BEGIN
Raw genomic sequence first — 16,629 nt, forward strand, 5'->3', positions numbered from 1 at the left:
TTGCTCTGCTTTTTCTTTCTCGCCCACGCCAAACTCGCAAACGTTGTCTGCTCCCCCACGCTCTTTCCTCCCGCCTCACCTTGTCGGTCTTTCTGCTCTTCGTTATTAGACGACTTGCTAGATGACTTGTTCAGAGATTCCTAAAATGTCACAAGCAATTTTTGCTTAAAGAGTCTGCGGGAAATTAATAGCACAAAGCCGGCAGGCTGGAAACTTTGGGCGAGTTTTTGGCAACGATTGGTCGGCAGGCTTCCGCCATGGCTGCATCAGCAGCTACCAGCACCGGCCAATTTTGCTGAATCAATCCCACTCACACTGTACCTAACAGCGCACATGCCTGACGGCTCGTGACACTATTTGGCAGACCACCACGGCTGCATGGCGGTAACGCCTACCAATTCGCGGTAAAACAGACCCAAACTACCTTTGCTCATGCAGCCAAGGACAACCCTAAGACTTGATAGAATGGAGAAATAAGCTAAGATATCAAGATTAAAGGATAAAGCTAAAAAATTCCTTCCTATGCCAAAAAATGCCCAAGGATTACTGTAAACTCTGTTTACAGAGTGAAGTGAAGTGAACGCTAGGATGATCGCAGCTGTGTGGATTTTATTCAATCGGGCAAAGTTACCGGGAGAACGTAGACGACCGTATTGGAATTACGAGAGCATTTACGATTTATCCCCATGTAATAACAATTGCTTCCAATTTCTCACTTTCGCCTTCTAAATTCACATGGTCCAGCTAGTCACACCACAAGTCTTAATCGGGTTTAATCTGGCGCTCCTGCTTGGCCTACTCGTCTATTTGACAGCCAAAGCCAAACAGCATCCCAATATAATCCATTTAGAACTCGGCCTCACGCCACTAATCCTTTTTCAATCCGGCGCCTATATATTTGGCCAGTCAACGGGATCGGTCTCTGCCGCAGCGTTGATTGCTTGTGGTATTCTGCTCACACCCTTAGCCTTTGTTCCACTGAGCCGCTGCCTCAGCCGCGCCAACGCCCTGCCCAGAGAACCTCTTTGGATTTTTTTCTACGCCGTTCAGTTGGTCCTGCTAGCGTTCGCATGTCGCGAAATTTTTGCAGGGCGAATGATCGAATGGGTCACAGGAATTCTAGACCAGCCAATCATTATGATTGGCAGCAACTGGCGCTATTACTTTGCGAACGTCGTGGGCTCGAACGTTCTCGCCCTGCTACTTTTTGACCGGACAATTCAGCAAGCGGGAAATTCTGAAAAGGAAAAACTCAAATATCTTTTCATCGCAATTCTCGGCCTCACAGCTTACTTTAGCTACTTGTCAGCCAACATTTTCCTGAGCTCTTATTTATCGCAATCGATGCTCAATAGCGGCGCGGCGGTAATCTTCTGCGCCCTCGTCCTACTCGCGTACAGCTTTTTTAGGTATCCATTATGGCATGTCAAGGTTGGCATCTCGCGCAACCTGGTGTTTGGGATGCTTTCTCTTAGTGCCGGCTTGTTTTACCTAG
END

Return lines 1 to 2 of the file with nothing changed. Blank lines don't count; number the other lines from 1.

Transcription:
Raw genomic sequence first — 16,629 nt, forward strand, 5'->3', positions numbered from 1 at the left:
TTGCTCTGCTTTTTCTTTCTCGCCCACGCCAAACTCGCAAACGTTGTCTGCTCCCCCACGCTCTTTCCTCCCGCCTCACCTTGTCGGTCTTTCTGCTCTTCGTTATTAGACGACTTGCTAGATGACTTGTTCAGAGATTCCTAAAATGTCACAAGCAATTTTTGCTTAAAGAGTCTGCGGGAAATTAATAGCACAAAGCCGGCAGGCTGGAAACTTTGGGCGAGTTTTTGGCAACGATTGGTCGGCAGGCTTCCGCCATGGCTGCATCAGCAGCTACCAGCACCGGCCAATTTTGCTGAATCAATCCCACTCACACTGTACCTAACAGCGCACATGCCTGACGGCTCGTGACACTATTTGGCAGACCACCACGGCTGCATGGCGGTAACGCCTACCAATTCGCGGTAAAACAGACCCAAACTACCTTTGCTCATGCAGCCAAGGACAACCCTAAGACTTGATAGAATGGAGAAATAAGCTAAGATATCAAGATTAAAGGATAAAGCTAAAAAATTCCTTCCTATGCCAAAAAATGCCCAAGGATTACTGTAAACTCTGTTTACAGAGTGAAGTGAAGTGAACGCTAGGATGATCGCAGCTGTGTGGATTTTATTCAATCGGGCAAAGTTACCGGGAGAACGTAGACGACCGTATTGGAATTACGAGAGCATTTACGATTTATCCCCATGTAATAACAATTGCTTCCAATTTCTCACTTTCGCCTTCTAAATTCACATGGTCCAGCTAGTCACACCACAAGTCTTAATCGGGTTTAATCTGGCGCTCCTGCTTGGCCTACTCGTCTATTTGACAGCCAAAGCCAAACAGCATCCCAATATAATCCATTTAGAACTCGGCCTCACGCCACTAATCCTTTTTCAATCCGGCGCCTATATATTTGGCCAGTCAACGGGATCGGTCTCTGCCGCAGCGTTGATTGCTTGTGGTATTCTGCTCACACCCTTAGCCTTTGTTCCACTGAGCCGCTGCCTCAGCCGCGCCAACGCCCTGCCCAGAGAACCTCTTTGGATTTTTTTCTACGCCGTTCAGTTGGTCCTGCTAGCGTTCGCATGTCGCGAAATTTTTGCAGGGCGAATGATCGAATGGGTCACAGGAATTCTAGACCAGCCAATCATTATGATTGGCAGCAACTGGCGCTATTACTTTGCGAACGTCGTGGGCTCGAACGTTCTCGCCCTGCTACTTTTTGACCGGACAATTCAGCAAGCGGGAAATTCTGAAAAGGAAAAACTCAAATATCTTTTCATCGCAATTCTCGGCCTCACAGCTTACTTTAGCTACTTGTCAGCCAACATTTTCCTGAGCTCTTATTTATCGCAATCGATGCTCAATAGCGGCGCGGCGGTAATCTTCTGCGCCCTCGTCCTACTCGCGTACAGCTTTTTTAGGTATCCATTATGGCATGTCAAGGTTGGCATCTCGCGCAACCTGGTGTTTGGGATGCTTTCTCTTAGTGCCGGCTTGTTTTACCTAG